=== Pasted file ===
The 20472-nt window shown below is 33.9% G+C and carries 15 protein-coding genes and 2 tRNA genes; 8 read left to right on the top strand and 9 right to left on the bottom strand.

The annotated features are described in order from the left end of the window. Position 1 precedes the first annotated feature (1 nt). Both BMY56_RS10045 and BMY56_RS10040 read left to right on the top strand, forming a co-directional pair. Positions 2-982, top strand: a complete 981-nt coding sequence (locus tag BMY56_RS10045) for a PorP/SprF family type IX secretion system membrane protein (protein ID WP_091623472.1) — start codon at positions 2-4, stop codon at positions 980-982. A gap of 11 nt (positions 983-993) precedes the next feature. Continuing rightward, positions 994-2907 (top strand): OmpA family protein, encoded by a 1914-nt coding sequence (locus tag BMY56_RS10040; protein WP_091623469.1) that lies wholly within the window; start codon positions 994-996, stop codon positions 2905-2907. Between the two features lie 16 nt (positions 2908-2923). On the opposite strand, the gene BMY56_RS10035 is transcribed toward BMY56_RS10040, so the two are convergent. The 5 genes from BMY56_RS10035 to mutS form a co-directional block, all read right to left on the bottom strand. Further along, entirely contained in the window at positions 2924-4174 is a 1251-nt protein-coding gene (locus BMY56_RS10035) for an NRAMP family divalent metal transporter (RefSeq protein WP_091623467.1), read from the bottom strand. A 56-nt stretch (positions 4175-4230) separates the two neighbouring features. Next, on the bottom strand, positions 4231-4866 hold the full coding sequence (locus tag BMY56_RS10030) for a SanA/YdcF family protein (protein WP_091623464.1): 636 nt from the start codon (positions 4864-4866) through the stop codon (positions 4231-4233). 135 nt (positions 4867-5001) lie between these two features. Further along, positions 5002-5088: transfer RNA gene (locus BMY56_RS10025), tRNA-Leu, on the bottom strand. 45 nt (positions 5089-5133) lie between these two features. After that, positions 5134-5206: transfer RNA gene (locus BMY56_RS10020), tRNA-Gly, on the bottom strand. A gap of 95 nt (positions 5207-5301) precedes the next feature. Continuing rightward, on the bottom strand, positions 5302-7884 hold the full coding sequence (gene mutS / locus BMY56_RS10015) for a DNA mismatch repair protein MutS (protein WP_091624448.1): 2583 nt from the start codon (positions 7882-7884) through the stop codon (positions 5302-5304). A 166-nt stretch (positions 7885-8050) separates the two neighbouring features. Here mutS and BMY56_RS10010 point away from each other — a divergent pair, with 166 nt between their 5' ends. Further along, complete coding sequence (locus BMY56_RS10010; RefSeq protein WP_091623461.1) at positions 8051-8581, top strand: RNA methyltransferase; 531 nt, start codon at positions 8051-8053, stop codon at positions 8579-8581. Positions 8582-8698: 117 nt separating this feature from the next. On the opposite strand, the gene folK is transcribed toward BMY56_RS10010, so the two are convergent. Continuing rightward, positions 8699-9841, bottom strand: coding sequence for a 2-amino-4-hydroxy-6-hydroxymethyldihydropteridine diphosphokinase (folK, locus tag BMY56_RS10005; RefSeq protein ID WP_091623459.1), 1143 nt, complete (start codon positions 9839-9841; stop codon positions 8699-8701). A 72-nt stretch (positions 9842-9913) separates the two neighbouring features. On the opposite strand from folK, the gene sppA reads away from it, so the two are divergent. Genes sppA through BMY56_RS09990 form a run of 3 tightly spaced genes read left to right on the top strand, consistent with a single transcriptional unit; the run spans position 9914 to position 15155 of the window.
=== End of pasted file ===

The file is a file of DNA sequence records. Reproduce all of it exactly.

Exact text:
The 20472-nt window shown below is 33.9% G+C and carries 15 protein-coding genes and 2 tRNA genes; 8 read left to right on the top strand and 9 right to left on the bottom strand.

The annotated features are described in order from the left end of the window. Position 1 precedes the first annotated feature (1 nt). Both BMY56_RS10045 and BMY56_RS10040 read left to right on the top strand, forming a co-directional pair. Positions 2-982, top strand: a complete 981-nt coding sequence (locus tag BMY56_RS10045) for a PorP/SprF family type IX secretion system membrane protein (protein ID WP_091623472.1) — start codon at positions 2-4, stop codon at positions 980-982. A gap of 11 nt (positions 983-993) precedes the next feature. Continuing rightward, positions 994-2907 (top strand): OmpA family protein, encoded by a 1914-nt coding sequence (locus tag BMY56_RS10040; protein WP_091623469.1) that lies wholly within the window; start codon positions 994-996, stop codon positions 2905-2907. Between the two features lie 16 nt (positions 2908-2923). On the opposite strand, the gene BMY56_RS10035 is transcribed toward BMY56_RS10040, so the two are convergent. The 5 genes from BMY56_RS10035 to mutS form a co-directional block, all read right to left on the bottom strand. Further along, entirely contained in the window at positions 2924-4174 is a 1251-nt protein-coding gene (locus BMY56_RS10035) for an NRAMP family divalent metal transporter (RefSeq protein WP_091623467.1), read from the bottom strand. A 56-nt stretch (positions 4175-4230) separates the two neighbouring features. Next, on the bottom strand, positions 4231-4866 hold the full coding sequence (locus tag BMY56_RS10030) for a SanA/YdcF family protein (protein WP_091623464.1): 636 nt from the start codon (positions 4864-4866) through the stop codon (positions 4231-4233). 135 nt (positions 4867-5001) lie between these two features. Further along, positions 5002-5088: transfer RNA gene (locus BMY56_RS10025), tRNA-Leu, on the bottom strand. 45 nt (positions 5089-5133) lie between these two features. After that, positions 5134-5206: transfer RNA gene (locus BMY56_RS10020), tRNA-Gly, on the bottom strand. A gap of 95 nt (positions 5207-5301) precedes the next feature. Continuing rightward, on the bottom strand, positions 5302-7884 hold the full coding sequence (gene mutS / locus BMY56_RS10015) for a DNA mismatch repair protein MutS (protein WP_091624448.1): 2583 nt from the start codon (positions 7882-7884) through the stop codon (positions 5302-5304). A 166-nt stretch (positions 7885-8050) separates the two neighbouring features. Here mutS and BMY56_RS10010 point away from each other — a divergent pair, with 166 nt between their 5' ends. Further along, complete coding sequence (locus BMY56_RS10010; RefSeq protein WP_091623461.1) at positions 8051-8581, top strand: RNA methyltransferase; 531 nt, start codon at positions 8051-8053, stop codon at positions 8579-8581. Positions 8582-8698: 117 nt separating this feature from the next. On the opposite strand, the gene folK is transcribed toward BMY56_RS10010, so the two are convergent. Continuing rightward, positions 8699-9841, bottom strand: coding sequence for a 2-amino-4-hydroxy-6-hydroxymethyldihydropteridine diphosphokinase (folK, locus tag BMY56_RS10005; RefSeq protein ID WP_091623459.1), 1143 nt, complete (start codon positions 9839-9841; stop codon positions 8699-8701). A 72-nt stretch (positions 9842-9913) separates the two neighbouring features. On the opposite strand from folK, the gene sppA reads away from it, so the two are divergent. Genes sppA through BMY56_RS09990 form a run of 3 tightly spaced genes read left to right on the top strand, consistent with a single transcriptional unit; the run spans position 9914 to position 15155 of the window.